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December 7, 2018 | Why We’re Ungovernable, Part 17: In Latin America, Soaring Population + Soaring Debt = “Brutal Justice

John Rubino is a former Wall Street financial analyst and author or co-author of five books, including The Money Bubble: What To Do Before It Pops and Clean Money: Picking Winners in the Green-Tech Boom. He founded the popular financial website in 2004 and sold it in 2022.

There are two ways of looking at the intersection of debt and population. One way says that if debt is rising population should also rise to allow future workers to pay for the retirement of today’s. More people thus make debt easier to manage.

The other point of view is that debt and population soaring simultaneously creates a negative feedback loop that eventually destroys a culture.

Today’s Latin America appears to validate the second thesis. Debt and population are both soaring, and big parts of the culture seem to be collapsing.

The following chart shows Latin America’s population more than tripling since 1950:

The next chart shows the government debt of Brazil, Latin America’s largest economy, spiking since the end of the Great Recession:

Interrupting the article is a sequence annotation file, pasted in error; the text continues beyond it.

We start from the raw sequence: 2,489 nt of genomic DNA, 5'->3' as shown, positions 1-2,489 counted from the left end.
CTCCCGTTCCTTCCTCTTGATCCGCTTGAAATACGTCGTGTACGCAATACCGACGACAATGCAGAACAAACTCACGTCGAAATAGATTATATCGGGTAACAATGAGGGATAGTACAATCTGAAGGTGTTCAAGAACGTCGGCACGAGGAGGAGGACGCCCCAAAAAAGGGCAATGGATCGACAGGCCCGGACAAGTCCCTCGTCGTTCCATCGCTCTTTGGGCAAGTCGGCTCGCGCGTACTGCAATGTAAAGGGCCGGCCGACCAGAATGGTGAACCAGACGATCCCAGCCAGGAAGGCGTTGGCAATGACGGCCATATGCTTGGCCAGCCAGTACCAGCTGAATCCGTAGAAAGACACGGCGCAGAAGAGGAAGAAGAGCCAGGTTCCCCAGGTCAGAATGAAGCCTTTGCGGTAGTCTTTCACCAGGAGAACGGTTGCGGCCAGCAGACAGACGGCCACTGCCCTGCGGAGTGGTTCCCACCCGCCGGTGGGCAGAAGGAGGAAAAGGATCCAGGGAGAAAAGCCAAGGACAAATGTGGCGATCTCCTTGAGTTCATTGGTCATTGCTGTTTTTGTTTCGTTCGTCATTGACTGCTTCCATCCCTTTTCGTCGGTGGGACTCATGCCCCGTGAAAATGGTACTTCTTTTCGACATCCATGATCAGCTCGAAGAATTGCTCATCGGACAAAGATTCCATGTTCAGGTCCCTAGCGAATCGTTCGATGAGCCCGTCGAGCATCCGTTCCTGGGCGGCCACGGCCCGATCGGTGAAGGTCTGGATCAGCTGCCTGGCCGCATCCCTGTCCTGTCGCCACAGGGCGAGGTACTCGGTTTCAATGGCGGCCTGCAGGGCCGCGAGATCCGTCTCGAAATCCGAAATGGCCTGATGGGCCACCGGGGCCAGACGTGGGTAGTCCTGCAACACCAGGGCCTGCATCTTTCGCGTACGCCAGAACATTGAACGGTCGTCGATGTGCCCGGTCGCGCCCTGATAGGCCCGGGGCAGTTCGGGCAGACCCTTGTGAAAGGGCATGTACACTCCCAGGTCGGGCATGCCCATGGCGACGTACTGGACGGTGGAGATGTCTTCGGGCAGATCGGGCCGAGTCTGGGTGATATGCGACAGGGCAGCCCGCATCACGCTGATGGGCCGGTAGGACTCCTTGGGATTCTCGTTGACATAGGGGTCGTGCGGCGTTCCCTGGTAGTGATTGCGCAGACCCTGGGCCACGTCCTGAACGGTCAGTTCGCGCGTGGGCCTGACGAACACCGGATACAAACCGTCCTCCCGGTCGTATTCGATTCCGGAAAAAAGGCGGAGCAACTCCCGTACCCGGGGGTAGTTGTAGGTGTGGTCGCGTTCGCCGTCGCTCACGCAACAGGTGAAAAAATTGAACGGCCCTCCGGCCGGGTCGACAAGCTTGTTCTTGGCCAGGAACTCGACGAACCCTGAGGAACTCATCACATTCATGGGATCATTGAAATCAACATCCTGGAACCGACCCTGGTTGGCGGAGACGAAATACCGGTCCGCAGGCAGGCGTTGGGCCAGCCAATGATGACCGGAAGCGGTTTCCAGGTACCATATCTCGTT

Brazilian Government Debt % of GDP


As for the culture collapsing, consider this (rather grisly) excerpt from today’s Wall Street Journal:

In Latin America, Awash in Crime, Citizens Impose Their Own Brutal Justice

The 16-year-old had spent a balmy Saturday afternoon in May with his high school friends at a funk music party in Brasília’s central park, not far from the country’s presidential palace.

As he headed home shortly after sundown, someone in the crowd grabbed his classmate Ágatha from behind and snatched her phone, witnesses told police. She spun around and saw Victor. Believing him to be the thief, she screamed out for help. Her friends knocked him to the ground and began to beat him.

Hearing Ágatha’s shrieks, another group of partygoers presumed he must be the same teen who had swiped a pair of sunglasses from them earlier. One of them jammed a broken bottle into Victor’s stomach. A young blond woman known as Apple punctured him repeatedly with what police believe was a screwdriver, skewering the muscles between his ribs. A man then plunged a knife into his heart.

In the half-hour it took the group of 20 mostly high-school students to kill Victor, no one searched him for the stolen items. Another 100 or so partygoers looked on and did nothing, investigators said.

“Die, you asshole,” one onlooker can be heard saying in a video recorded on a witness’s cellphone, as paramedics later tried in vain to resuscitate Victor, hunched over his limp corpse.

Lynching is Latin America’s dark secret. The region has the world’s highest murder rate, and its highest rate of impunity. Some countries including Brazil solve just 1 in 10 murders. With little faith in the police or the courts to bring criminals to justice, mobs routinely kill suspected lawbreakers in spontaneous attacks.